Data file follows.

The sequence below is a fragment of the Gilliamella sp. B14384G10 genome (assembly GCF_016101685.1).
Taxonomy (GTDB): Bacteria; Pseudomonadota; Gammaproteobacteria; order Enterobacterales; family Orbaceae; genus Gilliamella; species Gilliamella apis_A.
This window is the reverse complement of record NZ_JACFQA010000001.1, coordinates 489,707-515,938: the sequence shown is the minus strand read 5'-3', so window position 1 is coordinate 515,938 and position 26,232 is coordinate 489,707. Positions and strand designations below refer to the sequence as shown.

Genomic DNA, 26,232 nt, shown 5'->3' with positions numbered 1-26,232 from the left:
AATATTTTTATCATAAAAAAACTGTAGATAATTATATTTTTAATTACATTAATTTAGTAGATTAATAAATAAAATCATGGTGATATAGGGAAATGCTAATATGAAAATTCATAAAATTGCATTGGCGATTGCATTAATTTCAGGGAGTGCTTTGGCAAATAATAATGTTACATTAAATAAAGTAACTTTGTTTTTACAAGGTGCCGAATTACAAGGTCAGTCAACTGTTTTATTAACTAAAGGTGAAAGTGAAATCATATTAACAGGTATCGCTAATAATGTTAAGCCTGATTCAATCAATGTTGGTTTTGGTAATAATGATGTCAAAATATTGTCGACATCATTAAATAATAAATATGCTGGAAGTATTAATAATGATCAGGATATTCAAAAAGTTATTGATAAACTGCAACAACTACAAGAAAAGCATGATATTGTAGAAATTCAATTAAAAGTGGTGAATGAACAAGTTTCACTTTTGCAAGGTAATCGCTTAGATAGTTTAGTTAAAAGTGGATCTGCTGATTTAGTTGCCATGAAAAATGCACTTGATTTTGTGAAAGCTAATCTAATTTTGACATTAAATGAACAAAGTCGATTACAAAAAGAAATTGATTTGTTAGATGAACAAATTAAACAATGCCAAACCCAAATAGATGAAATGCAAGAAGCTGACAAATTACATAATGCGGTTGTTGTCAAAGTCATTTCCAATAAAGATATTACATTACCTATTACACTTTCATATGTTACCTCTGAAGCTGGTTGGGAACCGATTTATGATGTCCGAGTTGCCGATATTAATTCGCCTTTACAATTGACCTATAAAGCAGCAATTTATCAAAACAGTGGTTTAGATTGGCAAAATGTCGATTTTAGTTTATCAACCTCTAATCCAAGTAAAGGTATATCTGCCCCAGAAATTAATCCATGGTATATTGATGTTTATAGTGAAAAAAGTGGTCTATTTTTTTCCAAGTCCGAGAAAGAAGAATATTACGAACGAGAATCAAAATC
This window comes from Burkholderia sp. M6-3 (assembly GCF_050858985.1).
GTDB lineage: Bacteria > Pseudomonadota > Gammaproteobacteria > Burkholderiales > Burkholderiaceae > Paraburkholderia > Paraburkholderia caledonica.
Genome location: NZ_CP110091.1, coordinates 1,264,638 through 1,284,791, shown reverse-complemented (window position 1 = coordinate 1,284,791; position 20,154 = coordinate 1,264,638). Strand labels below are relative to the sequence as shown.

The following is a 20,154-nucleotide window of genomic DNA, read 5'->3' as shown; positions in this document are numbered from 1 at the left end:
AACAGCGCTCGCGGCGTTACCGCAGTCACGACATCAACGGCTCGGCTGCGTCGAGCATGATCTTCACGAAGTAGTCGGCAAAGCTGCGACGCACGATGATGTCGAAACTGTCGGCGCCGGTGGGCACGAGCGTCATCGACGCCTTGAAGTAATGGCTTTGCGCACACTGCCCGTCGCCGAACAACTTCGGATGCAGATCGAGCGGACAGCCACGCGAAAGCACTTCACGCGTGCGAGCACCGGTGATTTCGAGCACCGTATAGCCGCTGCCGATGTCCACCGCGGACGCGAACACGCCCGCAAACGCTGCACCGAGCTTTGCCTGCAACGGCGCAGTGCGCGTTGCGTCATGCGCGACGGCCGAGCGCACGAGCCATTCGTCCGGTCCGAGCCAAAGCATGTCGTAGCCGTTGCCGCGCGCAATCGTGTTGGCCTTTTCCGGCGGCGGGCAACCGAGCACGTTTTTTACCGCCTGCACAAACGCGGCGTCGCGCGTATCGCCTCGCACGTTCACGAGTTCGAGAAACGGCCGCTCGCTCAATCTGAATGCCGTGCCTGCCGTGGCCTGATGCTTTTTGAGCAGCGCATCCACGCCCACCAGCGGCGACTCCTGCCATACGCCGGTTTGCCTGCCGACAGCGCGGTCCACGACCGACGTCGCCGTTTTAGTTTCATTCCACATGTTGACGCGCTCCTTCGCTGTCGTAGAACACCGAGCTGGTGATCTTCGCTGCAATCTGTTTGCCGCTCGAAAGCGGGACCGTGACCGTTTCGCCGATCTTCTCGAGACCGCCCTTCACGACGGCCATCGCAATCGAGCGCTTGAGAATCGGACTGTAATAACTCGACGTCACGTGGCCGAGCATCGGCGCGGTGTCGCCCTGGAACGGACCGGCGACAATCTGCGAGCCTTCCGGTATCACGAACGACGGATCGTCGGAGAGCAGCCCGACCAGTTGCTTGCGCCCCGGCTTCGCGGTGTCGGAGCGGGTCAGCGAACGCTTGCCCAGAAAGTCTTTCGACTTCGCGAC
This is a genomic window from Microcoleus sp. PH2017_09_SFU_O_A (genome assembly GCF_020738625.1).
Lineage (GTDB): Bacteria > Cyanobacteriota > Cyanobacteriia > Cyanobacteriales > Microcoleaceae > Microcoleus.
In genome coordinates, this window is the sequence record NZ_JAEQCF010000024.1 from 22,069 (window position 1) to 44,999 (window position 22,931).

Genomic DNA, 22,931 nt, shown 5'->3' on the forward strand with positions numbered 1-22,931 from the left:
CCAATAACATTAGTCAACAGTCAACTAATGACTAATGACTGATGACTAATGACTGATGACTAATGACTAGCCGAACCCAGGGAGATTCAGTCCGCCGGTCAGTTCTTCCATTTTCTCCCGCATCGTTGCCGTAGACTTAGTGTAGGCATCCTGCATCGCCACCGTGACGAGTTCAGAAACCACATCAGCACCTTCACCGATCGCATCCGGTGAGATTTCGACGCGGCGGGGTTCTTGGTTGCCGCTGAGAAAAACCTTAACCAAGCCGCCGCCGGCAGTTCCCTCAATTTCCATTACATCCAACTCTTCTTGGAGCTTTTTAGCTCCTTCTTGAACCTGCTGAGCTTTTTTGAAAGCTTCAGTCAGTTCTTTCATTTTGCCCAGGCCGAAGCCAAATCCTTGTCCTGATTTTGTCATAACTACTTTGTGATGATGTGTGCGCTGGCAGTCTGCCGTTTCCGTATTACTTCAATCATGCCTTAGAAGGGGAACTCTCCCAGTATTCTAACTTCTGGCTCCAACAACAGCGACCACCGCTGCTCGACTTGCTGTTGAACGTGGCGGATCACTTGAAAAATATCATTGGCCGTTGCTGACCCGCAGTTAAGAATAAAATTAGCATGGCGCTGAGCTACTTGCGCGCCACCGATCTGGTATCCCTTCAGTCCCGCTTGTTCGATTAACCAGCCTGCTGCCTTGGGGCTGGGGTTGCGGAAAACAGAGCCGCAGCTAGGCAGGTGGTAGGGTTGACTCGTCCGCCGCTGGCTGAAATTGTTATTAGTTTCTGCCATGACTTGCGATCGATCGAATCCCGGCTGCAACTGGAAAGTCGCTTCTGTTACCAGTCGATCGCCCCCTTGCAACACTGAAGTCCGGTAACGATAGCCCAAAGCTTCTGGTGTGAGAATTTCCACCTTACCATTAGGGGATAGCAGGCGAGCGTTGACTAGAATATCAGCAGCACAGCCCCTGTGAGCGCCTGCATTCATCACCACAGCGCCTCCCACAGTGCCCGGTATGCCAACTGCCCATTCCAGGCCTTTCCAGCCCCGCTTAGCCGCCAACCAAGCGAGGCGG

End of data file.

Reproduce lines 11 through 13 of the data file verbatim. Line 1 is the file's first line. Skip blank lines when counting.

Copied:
This is a genomic window from Microcoleus sp. PH2017_09_SFU_O_A (genome assembly GCF_020738625.1).
Lineage (GTDB): Bacteria > Cyanobacteriota > Cyanobacteriia > Cyanobacteriales > Microcoleaceae > Microcoleus.
In genome coordinates, this window is the sequence record NZ_JAEQCF010000024.1 from 22,069 (window position 1) to 44,999 (window position 22,931).